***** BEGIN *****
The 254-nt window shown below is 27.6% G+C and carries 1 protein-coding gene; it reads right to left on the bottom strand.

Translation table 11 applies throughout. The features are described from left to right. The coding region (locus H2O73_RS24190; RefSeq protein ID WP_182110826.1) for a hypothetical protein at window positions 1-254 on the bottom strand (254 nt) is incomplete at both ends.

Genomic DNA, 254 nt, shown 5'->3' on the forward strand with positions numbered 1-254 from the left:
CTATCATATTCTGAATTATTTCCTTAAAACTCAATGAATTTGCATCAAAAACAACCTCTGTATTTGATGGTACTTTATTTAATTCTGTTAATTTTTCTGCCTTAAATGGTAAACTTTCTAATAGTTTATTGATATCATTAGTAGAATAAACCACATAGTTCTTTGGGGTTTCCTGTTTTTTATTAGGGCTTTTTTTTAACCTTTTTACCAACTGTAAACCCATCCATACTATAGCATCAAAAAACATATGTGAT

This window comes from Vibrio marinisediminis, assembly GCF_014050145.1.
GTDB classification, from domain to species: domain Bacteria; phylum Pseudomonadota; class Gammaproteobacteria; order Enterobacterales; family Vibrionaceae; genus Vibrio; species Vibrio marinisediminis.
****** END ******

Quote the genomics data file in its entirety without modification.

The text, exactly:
The 254-nt window shown below is 27.6% G+C and carries 1 protein-coding gene; it reads right to left on the bottom strand.

Translation table 11 applies throughout. The features are described from left to right. The coding region (locus H2O73_RS24190; RefSeq protein ID WP_182110826.1) for a hypothetical protein at window positions 1-254 on the bottom strand (254 nt) is incomplete at both ends.

Genomic DNA, 254 nt, shown 5'->3' on the forward strand with positions numbered 1-254 from the left:
CTATCATATTCTGAATTATTTCCTTAAAACTCAATGAATTTGCATCAAAAACAACCTCTGTATTTGATGGTACTTTATTTAATTCTGTTAATTTTTCTGCCTTAAATGGTAAACTTTCTAATAGTTTATTGATATCATTAGTAGAATAAACCACATAGTTCTTTGGGGTTTCCTGTTTTTTATTAGGGCTTTTTTTTAACCTTTTTACCAACTGTAAACCCATCCATACTATAGCATCAAAAAACATATGTGAT

This window comes from Vibrio marinisediminis, assembly GCF_014050145.1.
GTDB classification, from domain to species: domain Bacteria; phylum Pseudomonadota; class Gammaproteobacteria; order Enterobacterales; family Vibrionaceae; genus Vibrio; species Vibrio marinisediminis.